The 7D was the first dSLR Minolta produced and was released in 2004. Also known as the Dynax 7D (Europe/Hong Kong), a-7 (Japan) and “DG-7D” was the official model name. (Ok, technically not true, the Minolta RD-175 was first but I am not going to count it.)
It has a well featured body with mechanical dials and buttons. It is of medium size and weight for a full-sized SLR. Generally it looks and handles like the true continuation of the Minolta film era camera bodies. Today many consider it to have the best ergonomics of any dSLR past of present. It also brings along the Minolta Maxxum auto-focus A-mount which made it compatible with the Maxxum lens line that started in 1985.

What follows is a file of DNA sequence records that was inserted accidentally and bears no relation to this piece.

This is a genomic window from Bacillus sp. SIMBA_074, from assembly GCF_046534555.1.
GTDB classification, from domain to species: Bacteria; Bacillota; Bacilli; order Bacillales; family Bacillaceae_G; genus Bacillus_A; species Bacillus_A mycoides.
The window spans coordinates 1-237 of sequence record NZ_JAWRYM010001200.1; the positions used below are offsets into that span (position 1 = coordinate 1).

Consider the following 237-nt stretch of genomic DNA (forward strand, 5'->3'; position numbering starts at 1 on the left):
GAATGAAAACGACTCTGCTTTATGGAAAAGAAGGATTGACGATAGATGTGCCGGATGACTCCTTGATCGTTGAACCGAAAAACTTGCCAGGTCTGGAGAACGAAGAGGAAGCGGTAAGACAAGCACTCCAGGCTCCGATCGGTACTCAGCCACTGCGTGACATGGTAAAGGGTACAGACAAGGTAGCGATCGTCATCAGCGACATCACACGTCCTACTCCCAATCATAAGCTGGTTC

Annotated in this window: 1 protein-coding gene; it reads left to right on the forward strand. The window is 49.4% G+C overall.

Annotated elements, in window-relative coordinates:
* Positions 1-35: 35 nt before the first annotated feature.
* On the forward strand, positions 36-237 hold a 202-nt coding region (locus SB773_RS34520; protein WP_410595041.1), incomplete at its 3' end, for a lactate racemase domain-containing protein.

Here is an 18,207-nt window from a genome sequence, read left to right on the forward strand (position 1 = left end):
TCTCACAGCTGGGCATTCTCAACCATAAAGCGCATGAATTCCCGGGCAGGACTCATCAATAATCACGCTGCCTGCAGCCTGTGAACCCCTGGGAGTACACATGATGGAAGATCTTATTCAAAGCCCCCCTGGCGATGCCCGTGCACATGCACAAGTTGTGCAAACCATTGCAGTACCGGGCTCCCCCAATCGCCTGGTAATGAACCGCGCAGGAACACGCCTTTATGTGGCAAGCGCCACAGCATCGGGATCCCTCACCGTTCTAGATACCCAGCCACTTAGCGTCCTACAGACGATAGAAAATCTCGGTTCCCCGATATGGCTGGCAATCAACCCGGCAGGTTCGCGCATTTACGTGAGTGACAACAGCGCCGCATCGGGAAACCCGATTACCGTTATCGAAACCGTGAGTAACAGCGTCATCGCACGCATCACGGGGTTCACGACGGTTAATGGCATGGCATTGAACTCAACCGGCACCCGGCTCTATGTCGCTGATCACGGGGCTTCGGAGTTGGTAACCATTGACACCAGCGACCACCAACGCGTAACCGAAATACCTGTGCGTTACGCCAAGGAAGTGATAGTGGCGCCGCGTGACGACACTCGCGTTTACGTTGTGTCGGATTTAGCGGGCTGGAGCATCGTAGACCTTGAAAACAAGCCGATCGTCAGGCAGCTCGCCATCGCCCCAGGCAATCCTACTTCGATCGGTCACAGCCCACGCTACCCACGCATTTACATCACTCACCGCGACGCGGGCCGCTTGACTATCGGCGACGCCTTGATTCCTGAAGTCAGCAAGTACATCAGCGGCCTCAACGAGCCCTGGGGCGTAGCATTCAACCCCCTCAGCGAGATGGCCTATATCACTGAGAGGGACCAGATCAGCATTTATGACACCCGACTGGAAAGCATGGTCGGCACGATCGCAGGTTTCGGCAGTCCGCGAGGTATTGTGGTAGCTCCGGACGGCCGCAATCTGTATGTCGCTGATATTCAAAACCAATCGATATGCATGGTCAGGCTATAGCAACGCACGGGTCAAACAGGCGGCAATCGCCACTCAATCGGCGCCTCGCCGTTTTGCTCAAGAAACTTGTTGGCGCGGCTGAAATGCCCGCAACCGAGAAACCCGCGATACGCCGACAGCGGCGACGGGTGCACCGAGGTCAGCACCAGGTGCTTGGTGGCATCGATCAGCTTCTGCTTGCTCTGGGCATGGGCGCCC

Its good points make it a viable camera today
- Outstanding traditional “Minolta” colors
- World-class ergonomics
- In-camera image stabilization
- Excellent vertical grip available
However, it also shows its age
- Auto-focus is a bit slow by modern standards
- 6 MP
The major short coming of this camera was a manufacturing defect that would cause the shutter to fail prematurely. The failure results in what is known as “FFB” or First Frame Black problem. It means that the first time you take a picture when the camera is first turned on, the image would be completely black (or other solid color in rare cases) and the camera will lock. The problem can generally be fixed by simply turning the camera off and back on. Eventually even this will not resolve the problem and it will need to be repaired.
If you purchase a Minolta 7D – please ensure it has has the shutter repair or has enough use that it has proven itself reliable.